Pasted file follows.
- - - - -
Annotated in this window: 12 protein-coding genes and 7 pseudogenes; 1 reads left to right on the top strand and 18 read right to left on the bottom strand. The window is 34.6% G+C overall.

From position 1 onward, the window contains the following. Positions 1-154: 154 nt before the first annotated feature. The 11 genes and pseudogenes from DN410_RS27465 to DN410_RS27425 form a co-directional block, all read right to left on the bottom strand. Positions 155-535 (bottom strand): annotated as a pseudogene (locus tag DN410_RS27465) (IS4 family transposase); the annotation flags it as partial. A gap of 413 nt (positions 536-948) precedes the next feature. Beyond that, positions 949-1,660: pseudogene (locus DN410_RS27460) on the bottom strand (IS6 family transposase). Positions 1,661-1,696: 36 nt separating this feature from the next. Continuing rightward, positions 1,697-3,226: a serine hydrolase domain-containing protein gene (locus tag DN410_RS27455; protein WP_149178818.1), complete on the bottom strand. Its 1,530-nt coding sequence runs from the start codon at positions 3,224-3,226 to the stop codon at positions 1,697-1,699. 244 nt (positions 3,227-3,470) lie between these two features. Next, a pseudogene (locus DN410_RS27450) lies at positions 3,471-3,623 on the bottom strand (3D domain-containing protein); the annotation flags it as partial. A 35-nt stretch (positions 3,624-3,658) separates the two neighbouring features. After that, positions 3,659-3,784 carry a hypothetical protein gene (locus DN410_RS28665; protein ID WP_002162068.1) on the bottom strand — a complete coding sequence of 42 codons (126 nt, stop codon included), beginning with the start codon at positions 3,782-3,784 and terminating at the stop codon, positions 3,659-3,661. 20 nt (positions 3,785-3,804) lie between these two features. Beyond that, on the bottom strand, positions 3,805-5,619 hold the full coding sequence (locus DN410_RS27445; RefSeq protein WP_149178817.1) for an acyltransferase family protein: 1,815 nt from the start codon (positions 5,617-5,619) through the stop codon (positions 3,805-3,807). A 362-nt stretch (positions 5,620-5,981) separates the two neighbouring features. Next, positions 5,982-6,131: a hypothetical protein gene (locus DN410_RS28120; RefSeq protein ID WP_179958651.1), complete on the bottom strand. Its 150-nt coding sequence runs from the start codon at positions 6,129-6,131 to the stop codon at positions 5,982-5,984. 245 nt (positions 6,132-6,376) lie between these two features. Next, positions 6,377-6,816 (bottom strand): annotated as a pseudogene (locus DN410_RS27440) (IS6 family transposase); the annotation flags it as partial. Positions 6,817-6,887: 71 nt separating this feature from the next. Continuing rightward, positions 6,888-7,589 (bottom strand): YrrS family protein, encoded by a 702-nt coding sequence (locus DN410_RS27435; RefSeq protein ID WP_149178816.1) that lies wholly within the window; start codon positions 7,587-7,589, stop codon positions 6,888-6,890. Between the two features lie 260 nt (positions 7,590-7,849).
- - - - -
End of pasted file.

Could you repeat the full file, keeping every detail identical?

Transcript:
Annotated in this window: 12 protein-coding genes and 7 pseudogenes; 1 reads left to right on the top strand and 18 read right to left on the bottom strand. The window is 34.6% G+C overall.

From position 1 onward, the window contains the following. Positions 1-154: 154 nt before the first annotated feature. The 11 genes and pseudogenes from DN410_RS27465 to DN410_RS27425 form a co-directional block, all read right to left on the bottom strand. Positions 155-535 (bottom strand): annotated as a pseudogene (locus tag DN410_RS27465) (IS4 family transposase); the annotation flags it as partial. A gap of 413 nt (positions 536-948) precedes the next feature. Beyond that, positions 949-1,660: pseudogene (locus DN410_RS27460) on the bottom strand (IS6 family transposase). Positions 1,661-1,696: 36 nt separating this feature from the next. Continuing rightward, positions 1,697-3,226: a serine hydrolase domain-containing protein gene (locus tag DN410_RS27455; protein WP_149178818.1), complete on the bottom strand. Its 1,530-nt coding sequence runs from the start codon at positions 3,224-3,226 to the stop codon at positions 1,697-1,699. 244 nt (positions 3,227-3,470) lie between these two features. Next, a pseudogene (locus DN410_RS27450) lies at positions 3,471-3,623 on the bottom strand (3D domain-containing protein); the annotation flags it as partial. A 35-nt stretch (positions 3,624-3,658) separates the two neighbouring features. After that, positions 3,659-3,784 carry a hypothetical protein gene (locus DN410_RS28665; protein ID WP_002162068.1) on the bottom strand — a complete coding sequence of 42 codons (126 nt, stop codon included), beginning with the start codon at positions 3,782-3,784 and terminating at the stop codon, positions 3,659-3,661. 20 nt (positions 3,785-3,804) lie between these two features. Beyond that, on the bottom strand, positions 3,805-5,619 hold the full coding sequence (locus DN410_RS27445; RefSeq protein WP_149178817.1) for an acyltransferase family protein: 1,815 nt from the start codon (positions 5,617-5,619) through the stop codon (positions 3,805-3,807). A 362-nt stretch (positions 5,620-5,981) separates the two neighbouring features. Next, positions 5,982-6,131: a hypothetical protein gene (locus DN410_RS28120; RefSeq protein ID WP_179958651.1), complete on the bottom strand. Its 150-nt coding sequence runs from the start codon at positions 6,129-6,131 to the stop codon at positions 5,982-5,984. 245 nt (positions 6,132-6,376) lie between these two features. Next, positions 6,377-6,816 (bottom strand): annotated as a pseudogene (locus DN410_RS27440) (IS6 family transposase); the annotation flags it as partial. Positions 6,817-6,887: 71 nt separating this feature from the next. Continuing rightward, positions 6,888-7,589 (bottom strand): YrrS family protein, encoded by a 702-nt coding sequence (locus DN410_RS27435; RefSeq protein ID WP_149178816.1) that lies wholly within the window; start codon positions 7,587-7,589, stop codon positions 6,888-6,890. Between the two features lie 260 nt (positions 7,590-7,849).